And soon our Co came up of course the mystery was explained. It was this. In the door of a small Cotage house stood a young Girl. She had on an apron. Now comrades you must think that a young lady with an apron on was small cause for so much Cheering. From the waist to the bottom of the dress skirt stripes of red and white alternate. From the waist up to the throat and joints of the sholder something in the shape of a triangle was blue and over this were spread the Stars. The Stars and Strips, Emblem of Liberty. Could any one help but Cheer. No. And up went three cheers from Co G and a rousing Tiger, and so on until all had passed by.

Fascinated, I read on through the account of the march, which included mention of the capture, trial and execution of a “Rebel Spy.” Finally the brigade reached the scene of the battle about to unfold.

Soon now we began to hear musketry mingled with the louder and heavier reports of Cannon, and the wounded were coming back. I never shall forget the first one of them. His face was all covered with blood, he was wounded about the head, his cap in his hand, and as we passed him he swung his Cap and shouted, Boys, we have had a hard one to-day, but now we’ll lick them. A little ways further and we are on the battle field of Gettysburgh. Night is near at hand. The fighting soon stops and all is quiet but an occasional gun from some picket post.

But the day had been a fearfull one for the First and Eleventh Corps. Gen Reynolds of the 1st Corps was killed, shot through the neck. He was at the time riding forward with a few members of his Staff to inspect the field, with view of bringing the rest of his troops into favorable position, when the enemy opened a full volley of musketry, a ball striking him in the neck. Feeling wounded he turned to his soldiers and shouted, Forward men: for Gods sake forward, and fell dying into the arms of one of his companions. Hundreds from the ranks of the 1st corps lay beyond the village stretched in death. Of those who went into the fight in the morning but one half remained.

John went on to relate the awful drama of the battlefield.

Just at day light the next morning, July 3rd, the enemy opened with a few Guns on our position. The second shot that came over went into the Cassion of Gun which close to my Company, blue the whole thing to pieces killing two horses and wounding several of the men and some of my Company did not escape unhurt. In the smoke and confusion we charged right down to the front about 30 or 40 rods and lay down.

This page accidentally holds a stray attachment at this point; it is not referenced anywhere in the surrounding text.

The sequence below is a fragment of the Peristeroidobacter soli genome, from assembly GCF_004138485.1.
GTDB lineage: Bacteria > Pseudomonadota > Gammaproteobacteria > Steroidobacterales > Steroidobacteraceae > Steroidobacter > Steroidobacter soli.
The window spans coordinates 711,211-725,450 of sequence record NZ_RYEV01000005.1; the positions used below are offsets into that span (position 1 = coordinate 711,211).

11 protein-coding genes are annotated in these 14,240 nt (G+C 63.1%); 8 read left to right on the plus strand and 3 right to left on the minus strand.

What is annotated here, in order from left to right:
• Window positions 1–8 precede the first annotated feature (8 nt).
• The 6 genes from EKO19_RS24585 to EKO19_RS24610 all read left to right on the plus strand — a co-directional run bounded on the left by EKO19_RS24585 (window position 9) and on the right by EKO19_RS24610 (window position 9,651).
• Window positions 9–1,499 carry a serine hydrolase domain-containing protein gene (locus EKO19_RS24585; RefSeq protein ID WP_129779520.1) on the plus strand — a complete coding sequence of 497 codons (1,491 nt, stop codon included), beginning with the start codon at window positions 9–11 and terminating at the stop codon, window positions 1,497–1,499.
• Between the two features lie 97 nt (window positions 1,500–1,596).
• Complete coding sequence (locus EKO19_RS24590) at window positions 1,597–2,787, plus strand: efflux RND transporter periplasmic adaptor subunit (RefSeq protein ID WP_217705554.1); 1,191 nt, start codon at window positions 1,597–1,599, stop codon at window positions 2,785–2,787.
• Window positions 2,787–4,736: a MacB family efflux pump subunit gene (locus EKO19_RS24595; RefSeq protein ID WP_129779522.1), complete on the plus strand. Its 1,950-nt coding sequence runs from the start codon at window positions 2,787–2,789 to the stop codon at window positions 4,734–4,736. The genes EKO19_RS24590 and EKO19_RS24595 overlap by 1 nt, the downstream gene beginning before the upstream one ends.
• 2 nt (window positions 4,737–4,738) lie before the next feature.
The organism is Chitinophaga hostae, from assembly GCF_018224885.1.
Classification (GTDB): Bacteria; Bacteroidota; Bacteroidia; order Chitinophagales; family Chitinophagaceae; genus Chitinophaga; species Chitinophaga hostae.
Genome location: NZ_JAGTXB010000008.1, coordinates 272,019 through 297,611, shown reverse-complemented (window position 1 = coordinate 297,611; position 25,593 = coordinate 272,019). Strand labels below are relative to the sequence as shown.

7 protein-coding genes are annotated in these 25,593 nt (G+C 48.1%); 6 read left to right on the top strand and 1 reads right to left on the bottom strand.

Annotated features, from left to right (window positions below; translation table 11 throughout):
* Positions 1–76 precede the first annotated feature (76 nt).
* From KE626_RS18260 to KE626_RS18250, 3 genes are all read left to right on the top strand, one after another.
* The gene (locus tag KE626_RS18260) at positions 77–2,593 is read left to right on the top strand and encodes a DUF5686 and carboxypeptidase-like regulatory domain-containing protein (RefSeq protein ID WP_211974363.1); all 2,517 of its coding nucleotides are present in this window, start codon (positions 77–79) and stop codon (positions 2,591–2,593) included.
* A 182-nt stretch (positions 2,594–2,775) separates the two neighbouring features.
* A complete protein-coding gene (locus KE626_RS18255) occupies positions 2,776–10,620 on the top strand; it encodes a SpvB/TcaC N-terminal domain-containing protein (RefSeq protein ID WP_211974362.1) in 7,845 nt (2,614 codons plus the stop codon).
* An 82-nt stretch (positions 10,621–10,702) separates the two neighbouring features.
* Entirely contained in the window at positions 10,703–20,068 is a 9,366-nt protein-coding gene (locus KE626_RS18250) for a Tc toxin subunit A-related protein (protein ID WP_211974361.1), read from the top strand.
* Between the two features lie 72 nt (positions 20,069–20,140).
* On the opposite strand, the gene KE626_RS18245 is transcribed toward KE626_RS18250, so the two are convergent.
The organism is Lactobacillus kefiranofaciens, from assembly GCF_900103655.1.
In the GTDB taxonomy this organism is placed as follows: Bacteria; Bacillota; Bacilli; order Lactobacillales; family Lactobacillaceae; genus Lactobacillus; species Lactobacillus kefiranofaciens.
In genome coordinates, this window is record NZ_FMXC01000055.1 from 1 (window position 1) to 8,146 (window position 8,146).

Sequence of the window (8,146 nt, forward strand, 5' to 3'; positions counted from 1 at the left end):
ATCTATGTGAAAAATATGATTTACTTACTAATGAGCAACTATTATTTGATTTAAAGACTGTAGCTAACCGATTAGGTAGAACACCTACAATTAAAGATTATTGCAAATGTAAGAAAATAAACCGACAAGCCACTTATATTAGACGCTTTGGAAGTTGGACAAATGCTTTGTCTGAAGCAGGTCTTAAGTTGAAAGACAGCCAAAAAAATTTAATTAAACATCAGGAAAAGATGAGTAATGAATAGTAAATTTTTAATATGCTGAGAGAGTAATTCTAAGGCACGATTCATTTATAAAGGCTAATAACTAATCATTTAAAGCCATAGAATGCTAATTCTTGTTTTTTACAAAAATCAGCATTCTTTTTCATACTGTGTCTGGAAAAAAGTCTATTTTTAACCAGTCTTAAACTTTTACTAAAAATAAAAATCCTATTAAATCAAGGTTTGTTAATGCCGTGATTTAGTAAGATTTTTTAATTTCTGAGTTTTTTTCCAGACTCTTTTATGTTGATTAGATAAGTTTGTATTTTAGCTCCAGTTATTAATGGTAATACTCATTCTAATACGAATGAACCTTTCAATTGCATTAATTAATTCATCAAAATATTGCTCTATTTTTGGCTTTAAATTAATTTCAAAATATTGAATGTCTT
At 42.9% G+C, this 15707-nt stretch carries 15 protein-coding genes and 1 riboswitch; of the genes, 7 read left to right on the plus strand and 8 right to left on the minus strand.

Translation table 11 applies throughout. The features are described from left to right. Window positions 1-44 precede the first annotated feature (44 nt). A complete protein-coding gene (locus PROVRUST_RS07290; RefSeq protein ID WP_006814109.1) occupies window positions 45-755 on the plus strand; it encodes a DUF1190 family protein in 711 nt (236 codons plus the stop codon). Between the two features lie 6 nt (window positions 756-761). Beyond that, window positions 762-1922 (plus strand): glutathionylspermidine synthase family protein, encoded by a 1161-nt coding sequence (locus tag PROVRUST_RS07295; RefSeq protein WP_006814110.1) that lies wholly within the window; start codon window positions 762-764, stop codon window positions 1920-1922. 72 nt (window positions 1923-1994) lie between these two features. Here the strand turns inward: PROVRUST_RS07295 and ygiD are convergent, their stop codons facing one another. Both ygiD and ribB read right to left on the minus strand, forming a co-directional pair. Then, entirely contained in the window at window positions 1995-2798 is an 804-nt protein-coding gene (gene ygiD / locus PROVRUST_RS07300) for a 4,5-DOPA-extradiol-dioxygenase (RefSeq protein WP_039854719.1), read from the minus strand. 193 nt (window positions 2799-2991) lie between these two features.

For two hours this storm of shot & shell raged in all its fury. We were the first line of battle, and during these few hours there was 125 cannon concentrated on this point, the left centre. At length came the expected Charge of Infantry. Longstreets Corps, massed with Pickets division in front, came down on us with a rush. Our men waited untill they got most to us, and jumped up and began firing, which brought them to a stand still, the ground strewed with their dead and dying. Again with the fierceness of desperation they rushed forward and again were met with the same deadly reception. At about this time they undertook a flank movement. Col Rose of the 14th with part of the Regt head them off, and at the same time, the 16th Regt Col Veasey mad a charge and broke them all up, Hundreds of them throwing down their arms and coming into our lines as prisoners. The tide of the Battle lulled for a time, And again the Artillery did its work alone, untill about 4 oclock when the last desperate Charge was made, the Grand effort which was to sweep the Union lines, or result in the total defeat of the rebel army.

I continued reading through Great-Grandfather’s account of “Pickett’s Charge.”

Nearly the whole of Pickets division, finding itself unable to retreat, was captured, and the remaining divisions reeled back in confusion leaving the ground literally covered with dead. This decided the fate of the Battle. The enemy had staked all upon this last desperate Charge and had been hurled back in confusion and enormous losses.

At dark our Brigade was relieved and sent to the rear for rest and to support a Battery. The roll was called in Company G and of the 36 or 8 that went in, in the morning, only about 14 answered to their names, some killed, some wounded and some missing. The 14th Regt suffered the most of any of the Brigade beaing in the most Exposed position. Myself and a Comrade were detailed to pick up the dead. That I must say, Comrades, was the hardest duty I had to perform while in the service.

I laid the yellowed pages down, not trying to stifle the tears that ought not to well up in the eyes of a grown man.

War, wherever it breaks out, is a scourge upon the human race. The Civil War tore the fabric of our nation and scarred the lives of those who were exposed to its horrors, whether of South or North. The dead and maimed paid their awful price, and those who survived the battlefield paid a price of their own in memories that beset them the rest of their lives.

Did the trauma of Gettysburg have something to do with why John L. Whitcomb later deserted his young Vermont family and struck out upon a new venture in a then-remote part of our country? I will never know the answer. And I do not excuse what my great-grandfather did to his loved ones.

But I will never be ashamed of him.

Submitted by
Richard C. Leonard